Should this happen, it is important to be aware of a few things.  These sorts of lawsuits normally trigger an injunction, temporarily suspending enforcement of the law until such time as the courts issue a final order on the lawsuit. This means that Georgia’s current laws governing abortions would remain in effect throughout any and all court proceedings. Between hearings, appeals, and other deliberations, several years could pass before a final decision is reached, possibly by the United States Supreme Court. Therefore, in the event a court injunction issues, we can be reasonably assured that, for the foreseeable future, this new legislation will not be enforced for quite some time, if ever.

Our research shows that over 20 other states introduced similar bills in their legislatures either this year or last year, and those that have passed have either been overturned or are still in litigation at this time.

Politico.com: Pushing for ‘heartbeat’ abortion bills, more states try to force Supreme Court to revisit Roe

Georgia is, by no means, the first state to introduce this bill and vote it into law. “States around the country have pursued similar legislation, though none have been successful in implementing the bans. Republican governors in Mississippi and Kentucky have recently signed heartbeat abortion bans, while lawmakers in Tennessee, Florida, South Carolina and Ohio have introduced similar legislation.”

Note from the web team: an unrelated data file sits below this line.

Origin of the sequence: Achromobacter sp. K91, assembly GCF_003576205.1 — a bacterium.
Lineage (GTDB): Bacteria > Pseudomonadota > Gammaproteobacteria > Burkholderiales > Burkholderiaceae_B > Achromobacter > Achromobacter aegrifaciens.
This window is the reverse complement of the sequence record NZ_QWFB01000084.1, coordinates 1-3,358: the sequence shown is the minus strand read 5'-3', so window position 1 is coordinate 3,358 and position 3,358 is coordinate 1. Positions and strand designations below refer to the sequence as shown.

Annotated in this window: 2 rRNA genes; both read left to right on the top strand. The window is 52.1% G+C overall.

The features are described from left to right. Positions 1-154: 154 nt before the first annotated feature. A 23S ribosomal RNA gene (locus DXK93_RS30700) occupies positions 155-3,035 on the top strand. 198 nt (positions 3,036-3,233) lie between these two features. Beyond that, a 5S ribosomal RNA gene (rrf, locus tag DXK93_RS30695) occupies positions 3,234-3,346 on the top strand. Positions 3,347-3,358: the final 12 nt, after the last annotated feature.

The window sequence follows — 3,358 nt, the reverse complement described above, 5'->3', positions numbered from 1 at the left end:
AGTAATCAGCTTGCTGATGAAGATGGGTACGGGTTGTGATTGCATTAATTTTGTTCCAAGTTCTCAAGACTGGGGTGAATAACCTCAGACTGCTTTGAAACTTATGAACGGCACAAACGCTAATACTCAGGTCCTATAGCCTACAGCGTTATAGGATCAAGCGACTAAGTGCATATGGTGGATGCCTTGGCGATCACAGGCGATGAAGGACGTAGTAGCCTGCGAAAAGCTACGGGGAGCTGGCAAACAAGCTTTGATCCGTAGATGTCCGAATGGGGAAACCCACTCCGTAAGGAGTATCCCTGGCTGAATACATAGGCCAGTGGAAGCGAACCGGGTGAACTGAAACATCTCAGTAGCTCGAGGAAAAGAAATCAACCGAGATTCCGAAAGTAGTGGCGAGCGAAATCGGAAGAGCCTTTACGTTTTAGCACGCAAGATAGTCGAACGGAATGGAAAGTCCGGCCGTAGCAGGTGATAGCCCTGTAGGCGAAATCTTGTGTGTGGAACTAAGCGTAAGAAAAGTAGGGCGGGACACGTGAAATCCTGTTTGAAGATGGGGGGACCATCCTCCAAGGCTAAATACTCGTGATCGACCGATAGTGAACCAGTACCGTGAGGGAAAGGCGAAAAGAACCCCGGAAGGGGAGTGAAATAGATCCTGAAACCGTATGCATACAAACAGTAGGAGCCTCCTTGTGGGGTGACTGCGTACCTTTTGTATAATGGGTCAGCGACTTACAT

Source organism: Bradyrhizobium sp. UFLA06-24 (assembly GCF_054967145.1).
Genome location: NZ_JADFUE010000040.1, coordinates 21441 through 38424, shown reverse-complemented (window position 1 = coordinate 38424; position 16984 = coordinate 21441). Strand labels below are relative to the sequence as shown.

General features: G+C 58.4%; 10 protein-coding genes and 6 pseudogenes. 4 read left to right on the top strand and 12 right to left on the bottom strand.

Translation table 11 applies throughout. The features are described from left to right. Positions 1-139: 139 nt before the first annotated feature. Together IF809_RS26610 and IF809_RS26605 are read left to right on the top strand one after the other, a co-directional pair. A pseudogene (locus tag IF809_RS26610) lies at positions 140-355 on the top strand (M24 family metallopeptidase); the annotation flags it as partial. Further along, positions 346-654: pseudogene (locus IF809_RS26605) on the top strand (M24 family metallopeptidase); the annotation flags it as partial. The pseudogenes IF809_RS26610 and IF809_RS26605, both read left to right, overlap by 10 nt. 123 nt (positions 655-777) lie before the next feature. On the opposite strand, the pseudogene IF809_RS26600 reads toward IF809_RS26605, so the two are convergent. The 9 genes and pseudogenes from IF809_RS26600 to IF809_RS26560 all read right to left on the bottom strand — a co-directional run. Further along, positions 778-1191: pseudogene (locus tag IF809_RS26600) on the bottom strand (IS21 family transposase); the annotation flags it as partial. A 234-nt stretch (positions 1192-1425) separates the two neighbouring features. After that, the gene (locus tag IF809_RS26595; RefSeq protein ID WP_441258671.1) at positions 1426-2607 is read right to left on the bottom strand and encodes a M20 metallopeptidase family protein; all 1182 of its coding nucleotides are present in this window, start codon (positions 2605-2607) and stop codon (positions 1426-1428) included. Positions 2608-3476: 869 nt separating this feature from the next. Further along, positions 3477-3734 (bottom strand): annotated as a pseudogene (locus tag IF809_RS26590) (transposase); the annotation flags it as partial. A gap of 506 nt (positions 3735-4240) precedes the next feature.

CBS News: Hollywood’s elite threatens Georgia boycott over abortion ban as other states try to poach business

Nevertheless, it is quite reasonable to be concerned for the security of our livelihoods in this industry, considering the outcries that news media have focused on, which have centered on threatened boycotts by Hollywood actors and other industry personages. Much of what we see in the print and online media is speculation, so it is important to point out some things we know to be true: